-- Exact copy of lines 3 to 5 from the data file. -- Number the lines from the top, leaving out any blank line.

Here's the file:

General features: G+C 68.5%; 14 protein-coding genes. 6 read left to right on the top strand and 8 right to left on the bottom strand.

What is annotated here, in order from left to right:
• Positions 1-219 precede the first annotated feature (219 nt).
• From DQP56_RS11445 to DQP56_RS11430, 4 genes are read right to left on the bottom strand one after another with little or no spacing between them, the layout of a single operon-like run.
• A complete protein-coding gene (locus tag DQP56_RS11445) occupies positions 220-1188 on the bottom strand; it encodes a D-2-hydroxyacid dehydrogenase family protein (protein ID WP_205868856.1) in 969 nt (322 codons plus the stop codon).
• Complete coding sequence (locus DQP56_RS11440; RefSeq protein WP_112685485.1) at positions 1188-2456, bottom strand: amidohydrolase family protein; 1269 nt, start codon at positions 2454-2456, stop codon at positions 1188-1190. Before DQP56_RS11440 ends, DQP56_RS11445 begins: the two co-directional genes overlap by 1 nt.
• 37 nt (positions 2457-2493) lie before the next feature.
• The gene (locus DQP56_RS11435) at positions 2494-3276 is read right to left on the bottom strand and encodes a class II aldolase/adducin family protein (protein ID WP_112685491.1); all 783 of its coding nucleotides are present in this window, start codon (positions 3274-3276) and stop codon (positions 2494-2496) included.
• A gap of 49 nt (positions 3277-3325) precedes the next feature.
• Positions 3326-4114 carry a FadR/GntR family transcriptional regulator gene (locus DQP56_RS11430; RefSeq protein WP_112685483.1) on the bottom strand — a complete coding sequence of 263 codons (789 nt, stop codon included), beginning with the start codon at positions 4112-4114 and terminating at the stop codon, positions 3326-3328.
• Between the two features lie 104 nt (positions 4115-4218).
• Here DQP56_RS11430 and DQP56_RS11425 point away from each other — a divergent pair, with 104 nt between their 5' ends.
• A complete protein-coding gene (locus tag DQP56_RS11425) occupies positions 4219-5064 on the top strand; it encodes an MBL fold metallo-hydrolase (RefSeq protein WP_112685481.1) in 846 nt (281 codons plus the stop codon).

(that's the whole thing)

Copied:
• Positions 1-219 precede the first annotated feature (219 nt).
• From DQP56_RS11445 to DQP56_RS11430, 4 genes are read right to left on the bottom strand one after another with little or no spacing between them, the layout of a single operon-like run.
• A complete protein-coding gene (locus tag DQP56_RS11445) occupies positions 220-1188 on the bottom strand; it encodes a D-2-hydroxyacid dehydrogenase family protein (protein ID WP_205868856.1) in 969 nt (322 codons plus the stop codon).